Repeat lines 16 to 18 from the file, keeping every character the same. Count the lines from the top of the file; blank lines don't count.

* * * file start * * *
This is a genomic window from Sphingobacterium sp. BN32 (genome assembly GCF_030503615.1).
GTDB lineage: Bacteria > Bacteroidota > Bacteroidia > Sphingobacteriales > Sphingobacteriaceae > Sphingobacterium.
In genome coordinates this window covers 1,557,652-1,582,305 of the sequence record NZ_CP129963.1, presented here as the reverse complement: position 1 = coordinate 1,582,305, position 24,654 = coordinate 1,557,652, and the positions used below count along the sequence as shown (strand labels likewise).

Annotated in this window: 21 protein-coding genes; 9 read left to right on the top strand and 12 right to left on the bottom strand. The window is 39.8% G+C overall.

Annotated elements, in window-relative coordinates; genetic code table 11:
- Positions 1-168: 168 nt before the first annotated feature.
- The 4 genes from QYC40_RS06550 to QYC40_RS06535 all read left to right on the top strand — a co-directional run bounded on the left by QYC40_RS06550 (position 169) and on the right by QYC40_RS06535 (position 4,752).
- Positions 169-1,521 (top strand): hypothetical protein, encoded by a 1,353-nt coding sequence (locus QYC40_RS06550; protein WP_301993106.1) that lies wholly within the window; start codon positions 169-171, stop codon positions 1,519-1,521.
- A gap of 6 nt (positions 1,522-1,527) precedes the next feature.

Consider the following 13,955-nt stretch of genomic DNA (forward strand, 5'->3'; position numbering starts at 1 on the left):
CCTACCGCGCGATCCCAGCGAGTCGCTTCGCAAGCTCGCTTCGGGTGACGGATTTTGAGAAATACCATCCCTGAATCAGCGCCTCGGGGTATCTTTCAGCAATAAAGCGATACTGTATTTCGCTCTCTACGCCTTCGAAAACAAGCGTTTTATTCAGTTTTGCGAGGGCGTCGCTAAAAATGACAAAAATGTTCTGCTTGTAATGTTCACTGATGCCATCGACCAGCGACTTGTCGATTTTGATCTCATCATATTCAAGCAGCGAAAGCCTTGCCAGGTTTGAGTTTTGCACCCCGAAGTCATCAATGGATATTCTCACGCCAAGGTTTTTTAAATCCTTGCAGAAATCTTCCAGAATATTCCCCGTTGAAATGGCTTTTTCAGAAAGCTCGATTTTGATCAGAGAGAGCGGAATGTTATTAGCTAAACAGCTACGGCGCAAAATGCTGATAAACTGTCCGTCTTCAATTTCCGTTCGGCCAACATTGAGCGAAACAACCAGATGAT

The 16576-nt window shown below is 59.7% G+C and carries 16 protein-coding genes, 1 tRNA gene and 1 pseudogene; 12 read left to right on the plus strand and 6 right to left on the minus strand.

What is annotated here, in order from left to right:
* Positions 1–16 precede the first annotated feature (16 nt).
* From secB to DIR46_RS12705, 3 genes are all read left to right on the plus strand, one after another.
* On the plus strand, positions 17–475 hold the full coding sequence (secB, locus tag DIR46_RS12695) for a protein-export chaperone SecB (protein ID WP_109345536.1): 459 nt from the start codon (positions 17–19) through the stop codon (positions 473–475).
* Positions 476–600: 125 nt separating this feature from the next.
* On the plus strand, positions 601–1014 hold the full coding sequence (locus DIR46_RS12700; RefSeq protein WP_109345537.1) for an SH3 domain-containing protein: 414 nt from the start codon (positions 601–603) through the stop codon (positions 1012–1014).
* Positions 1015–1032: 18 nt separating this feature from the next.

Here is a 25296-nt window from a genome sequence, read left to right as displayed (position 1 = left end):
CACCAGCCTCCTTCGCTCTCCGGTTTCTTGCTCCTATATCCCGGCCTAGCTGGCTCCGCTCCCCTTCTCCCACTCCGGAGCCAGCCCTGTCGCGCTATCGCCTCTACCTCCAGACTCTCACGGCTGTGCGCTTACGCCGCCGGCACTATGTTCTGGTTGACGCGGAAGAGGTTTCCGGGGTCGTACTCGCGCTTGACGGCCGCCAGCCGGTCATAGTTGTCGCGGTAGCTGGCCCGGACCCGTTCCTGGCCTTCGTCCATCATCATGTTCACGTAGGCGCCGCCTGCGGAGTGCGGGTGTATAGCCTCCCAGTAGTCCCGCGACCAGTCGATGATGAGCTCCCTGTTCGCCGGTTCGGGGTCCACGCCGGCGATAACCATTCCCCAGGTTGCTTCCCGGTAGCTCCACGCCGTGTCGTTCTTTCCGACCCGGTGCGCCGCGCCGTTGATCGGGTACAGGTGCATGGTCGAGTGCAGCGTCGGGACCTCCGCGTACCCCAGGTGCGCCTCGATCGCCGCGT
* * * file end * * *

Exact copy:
* On the plus strand, positions 17–475 hold the full coding sequence (secB, locus tag DIR46_RS12695) for a protein-export chaperone SecB (protein ID WP_109345536.1): 459 nt from the start codon (positions 17–19) through the stop codon (positions 473–475).
* Positions 476–600: 125 nt separating this feature from the next.
* On the plus strand, positions 601–1014 hold the full coding sequence (locus DIR46_RS12700; RefSeq protein WP_109345537.1) for an SH3 domain-containing protein: 414 nt from the start codon (positions 601–603) through the stop codon (positions 1012–1014).